To me, a Black intervention was necessary. An unfortunate solution to a deleterious national problem. And so, I started my work with Village of Wisdom.


If we actually value equity in this space, why do we measure the data we do now? Who chooses its value, and how we use those findings to make impact? Why is there such a chasm between the decision makers and those affected?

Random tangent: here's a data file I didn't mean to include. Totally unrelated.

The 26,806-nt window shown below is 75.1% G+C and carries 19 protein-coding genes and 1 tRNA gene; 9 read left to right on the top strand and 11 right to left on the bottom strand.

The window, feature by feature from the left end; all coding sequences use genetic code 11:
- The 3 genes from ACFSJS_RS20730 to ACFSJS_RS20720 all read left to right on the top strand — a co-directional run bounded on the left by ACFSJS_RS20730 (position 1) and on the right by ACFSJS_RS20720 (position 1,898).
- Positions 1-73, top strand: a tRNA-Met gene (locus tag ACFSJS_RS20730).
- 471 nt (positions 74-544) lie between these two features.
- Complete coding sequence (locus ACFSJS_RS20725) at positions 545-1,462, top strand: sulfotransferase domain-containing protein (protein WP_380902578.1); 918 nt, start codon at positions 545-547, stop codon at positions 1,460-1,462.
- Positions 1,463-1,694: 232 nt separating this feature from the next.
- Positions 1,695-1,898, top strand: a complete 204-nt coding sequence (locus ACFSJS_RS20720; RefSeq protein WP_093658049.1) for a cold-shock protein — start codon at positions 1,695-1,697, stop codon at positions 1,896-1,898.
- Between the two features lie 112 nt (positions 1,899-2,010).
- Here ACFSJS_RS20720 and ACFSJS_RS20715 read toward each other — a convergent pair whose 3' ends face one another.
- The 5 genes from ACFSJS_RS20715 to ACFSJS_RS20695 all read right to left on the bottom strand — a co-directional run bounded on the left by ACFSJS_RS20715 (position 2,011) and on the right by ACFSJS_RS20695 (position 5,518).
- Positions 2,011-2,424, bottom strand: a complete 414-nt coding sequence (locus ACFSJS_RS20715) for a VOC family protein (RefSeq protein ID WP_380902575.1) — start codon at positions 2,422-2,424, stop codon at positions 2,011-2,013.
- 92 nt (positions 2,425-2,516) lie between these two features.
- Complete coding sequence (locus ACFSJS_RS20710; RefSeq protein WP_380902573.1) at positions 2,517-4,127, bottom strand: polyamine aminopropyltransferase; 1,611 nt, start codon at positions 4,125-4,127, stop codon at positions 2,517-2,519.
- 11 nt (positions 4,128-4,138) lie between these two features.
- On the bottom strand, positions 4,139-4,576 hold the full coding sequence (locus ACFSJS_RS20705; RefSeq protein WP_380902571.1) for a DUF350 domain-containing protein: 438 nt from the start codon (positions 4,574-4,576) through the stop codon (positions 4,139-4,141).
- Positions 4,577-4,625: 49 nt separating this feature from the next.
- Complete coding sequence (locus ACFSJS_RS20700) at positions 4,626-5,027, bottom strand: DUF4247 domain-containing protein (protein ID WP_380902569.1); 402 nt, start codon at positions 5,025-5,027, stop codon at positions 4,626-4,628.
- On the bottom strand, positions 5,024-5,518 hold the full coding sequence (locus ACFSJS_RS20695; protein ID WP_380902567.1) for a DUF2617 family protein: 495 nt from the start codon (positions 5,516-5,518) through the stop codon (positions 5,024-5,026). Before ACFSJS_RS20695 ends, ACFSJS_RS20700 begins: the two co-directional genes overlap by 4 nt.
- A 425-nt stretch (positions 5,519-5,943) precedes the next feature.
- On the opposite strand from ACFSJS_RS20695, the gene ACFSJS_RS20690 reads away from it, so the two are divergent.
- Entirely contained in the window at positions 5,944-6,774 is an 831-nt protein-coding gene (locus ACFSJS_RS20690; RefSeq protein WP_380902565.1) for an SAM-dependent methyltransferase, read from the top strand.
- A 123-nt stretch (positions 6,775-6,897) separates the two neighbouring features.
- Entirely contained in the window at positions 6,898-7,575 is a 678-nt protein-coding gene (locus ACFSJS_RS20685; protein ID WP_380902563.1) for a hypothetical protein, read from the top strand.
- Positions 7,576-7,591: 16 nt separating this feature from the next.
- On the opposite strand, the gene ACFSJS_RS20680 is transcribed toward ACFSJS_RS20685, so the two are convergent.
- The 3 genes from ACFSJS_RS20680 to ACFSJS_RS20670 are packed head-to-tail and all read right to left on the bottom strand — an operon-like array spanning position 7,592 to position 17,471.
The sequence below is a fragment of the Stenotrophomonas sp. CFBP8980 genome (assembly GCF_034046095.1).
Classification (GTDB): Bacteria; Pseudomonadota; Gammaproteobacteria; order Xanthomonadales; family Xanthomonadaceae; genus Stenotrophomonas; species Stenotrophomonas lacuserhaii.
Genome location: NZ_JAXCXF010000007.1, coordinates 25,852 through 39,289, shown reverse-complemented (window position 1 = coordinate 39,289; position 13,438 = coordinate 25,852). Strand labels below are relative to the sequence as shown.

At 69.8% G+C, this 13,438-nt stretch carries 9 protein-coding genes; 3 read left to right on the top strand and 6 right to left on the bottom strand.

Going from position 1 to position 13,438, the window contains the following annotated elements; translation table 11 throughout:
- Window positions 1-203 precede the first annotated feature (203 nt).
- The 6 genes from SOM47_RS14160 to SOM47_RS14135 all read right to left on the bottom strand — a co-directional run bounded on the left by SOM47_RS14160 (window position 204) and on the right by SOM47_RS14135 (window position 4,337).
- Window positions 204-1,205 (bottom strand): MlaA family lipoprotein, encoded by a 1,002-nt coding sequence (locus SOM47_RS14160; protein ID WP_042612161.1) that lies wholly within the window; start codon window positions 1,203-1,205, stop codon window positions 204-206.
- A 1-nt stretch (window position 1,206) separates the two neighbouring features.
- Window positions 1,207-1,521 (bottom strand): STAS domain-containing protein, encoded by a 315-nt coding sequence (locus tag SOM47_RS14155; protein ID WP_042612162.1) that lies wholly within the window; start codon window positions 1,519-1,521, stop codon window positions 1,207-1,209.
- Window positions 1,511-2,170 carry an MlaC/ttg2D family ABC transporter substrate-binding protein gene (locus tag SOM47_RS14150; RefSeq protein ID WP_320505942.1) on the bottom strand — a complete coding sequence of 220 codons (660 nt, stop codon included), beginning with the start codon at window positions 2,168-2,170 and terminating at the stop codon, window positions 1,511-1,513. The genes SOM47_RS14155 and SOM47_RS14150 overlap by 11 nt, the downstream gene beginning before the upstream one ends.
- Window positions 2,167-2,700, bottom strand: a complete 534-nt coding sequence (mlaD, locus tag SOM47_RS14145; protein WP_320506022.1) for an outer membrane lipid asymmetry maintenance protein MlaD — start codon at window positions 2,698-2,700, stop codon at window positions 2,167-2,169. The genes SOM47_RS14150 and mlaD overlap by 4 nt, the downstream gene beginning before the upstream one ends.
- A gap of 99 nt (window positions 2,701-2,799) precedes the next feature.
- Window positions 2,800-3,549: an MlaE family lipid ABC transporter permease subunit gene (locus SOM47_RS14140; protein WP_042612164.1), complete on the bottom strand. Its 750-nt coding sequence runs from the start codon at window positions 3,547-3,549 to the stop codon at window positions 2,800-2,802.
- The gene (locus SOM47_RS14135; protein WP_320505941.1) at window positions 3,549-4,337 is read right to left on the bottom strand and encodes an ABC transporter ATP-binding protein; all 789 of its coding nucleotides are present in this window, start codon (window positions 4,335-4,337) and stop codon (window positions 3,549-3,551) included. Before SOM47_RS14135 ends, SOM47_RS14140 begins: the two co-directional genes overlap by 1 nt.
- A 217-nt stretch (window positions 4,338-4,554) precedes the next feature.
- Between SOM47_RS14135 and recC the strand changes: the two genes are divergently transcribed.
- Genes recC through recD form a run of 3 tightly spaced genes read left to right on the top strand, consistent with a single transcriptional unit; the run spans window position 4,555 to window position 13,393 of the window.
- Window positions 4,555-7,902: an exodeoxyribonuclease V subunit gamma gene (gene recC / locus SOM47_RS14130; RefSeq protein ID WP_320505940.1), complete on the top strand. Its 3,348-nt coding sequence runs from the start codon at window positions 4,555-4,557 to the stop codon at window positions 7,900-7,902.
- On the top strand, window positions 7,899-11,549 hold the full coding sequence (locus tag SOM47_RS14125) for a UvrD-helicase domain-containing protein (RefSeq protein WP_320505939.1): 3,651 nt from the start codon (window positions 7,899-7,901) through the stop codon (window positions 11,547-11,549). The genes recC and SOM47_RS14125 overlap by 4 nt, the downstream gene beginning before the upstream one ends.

Since beginning my work with Village of Wisdom (VOW), I have had many affirming moments both in the communities we serve and in the ed-reform space at large. Sometimes it’s a sudden look as they say, “Wow, you’re trying to change all of this” -- it can be from a Black mom already doing all the good advocacy that Black moms do or an executive at a multi-billion fund. And in those moments, I see that they recognize our potential to come together and to change this country. It’s being at our Black Genius Fest that features educators, designers, scientists, artists, government leaders, chefs -- and just seeing a sea of kids wearing backpacks that read “Black Genius” on the back. These little kids have these big backpacks on...they look so free, and confident in their potential.